I’m trying to play Toccata by Debussy and the piece is in the key of E. In the sheet music, the F has a double sharp next to it, so that means I would be playing a G sharp. When I looked at the synthesia, it was playing a natural G. I’m not sure if I’m wrong or the synthesia is but I highlighted the section in yellow.
Accidentals affect the basic note - if you like, the white key on the piano.
So, regardless of the key signature - which permanently changes certain notes (here F, C, G and D♯), the double sharp applies to a basic F note, making it Fx (F♯♯) or F double sharp.Taking it up two semitones, so it looks like a G note on piano.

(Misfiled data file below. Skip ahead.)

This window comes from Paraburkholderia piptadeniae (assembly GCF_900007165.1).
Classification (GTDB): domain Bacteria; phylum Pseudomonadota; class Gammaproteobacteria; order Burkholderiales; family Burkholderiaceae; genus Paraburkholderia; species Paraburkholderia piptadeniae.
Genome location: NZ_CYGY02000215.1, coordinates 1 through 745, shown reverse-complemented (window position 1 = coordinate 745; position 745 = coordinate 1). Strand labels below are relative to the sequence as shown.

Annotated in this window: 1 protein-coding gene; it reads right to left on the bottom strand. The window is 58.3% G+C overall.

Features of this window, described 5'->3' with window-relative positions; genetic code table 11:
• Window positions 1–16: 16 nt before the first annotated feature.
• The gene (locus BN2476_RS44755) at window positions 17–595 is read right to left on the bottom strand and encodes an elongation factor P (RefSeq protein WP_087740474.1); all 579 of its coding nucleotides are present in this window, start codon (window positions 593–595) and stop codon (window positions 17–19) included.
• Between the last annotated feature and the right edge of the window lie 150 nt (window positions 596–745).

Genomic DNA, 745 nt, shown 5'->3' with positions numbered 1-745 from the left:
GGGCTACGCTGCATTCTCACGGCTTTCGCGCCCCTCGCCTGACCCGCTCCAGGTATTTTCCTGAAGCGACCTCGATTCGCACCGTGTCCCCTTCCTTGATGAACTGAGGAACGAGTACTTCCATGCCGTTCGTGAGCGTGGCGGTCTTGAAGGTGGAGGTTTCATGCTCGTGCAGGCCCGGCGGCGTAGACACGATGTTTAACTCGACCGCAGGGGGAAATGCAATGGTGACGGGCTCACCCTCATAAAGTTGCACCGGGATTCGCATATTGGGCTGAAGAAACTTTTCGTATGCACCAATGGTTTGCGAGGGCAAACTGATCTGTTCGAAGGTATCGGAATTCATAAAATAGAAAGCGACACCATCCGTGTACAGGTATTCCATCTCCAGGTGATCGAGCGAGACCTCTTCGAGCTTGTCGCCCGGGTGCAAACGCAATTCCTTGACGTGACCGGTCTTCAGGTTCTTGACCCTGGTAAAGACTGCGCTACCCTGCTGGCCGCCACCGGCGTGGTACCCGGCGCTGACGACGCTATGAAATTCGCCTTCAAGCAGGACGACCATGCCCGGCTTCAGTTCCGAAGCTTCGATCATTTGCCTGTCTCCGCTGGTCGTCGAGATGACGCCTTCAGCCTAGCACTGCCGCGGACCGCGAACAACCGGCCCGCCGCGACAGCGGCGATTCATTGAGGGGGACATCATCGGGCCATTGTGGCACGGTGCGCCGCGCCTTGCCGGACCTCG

What it doesn't do is take the F♯ notated in the key signature, and then double sharp that!
A sharp or flat means you raise or lower the note by one half step. Or, as semitone. When a note has a small cross-like sign next to it, like you have there, you do this twice by raising it a whole step, two semitones. F > F# is one, F# > G is another.
Interestingly there is another double sharp there, before the bar line. In order to cancel a double sharp there would need to be a single sharp there (you did once also need a natural sign but this is no longer necessary).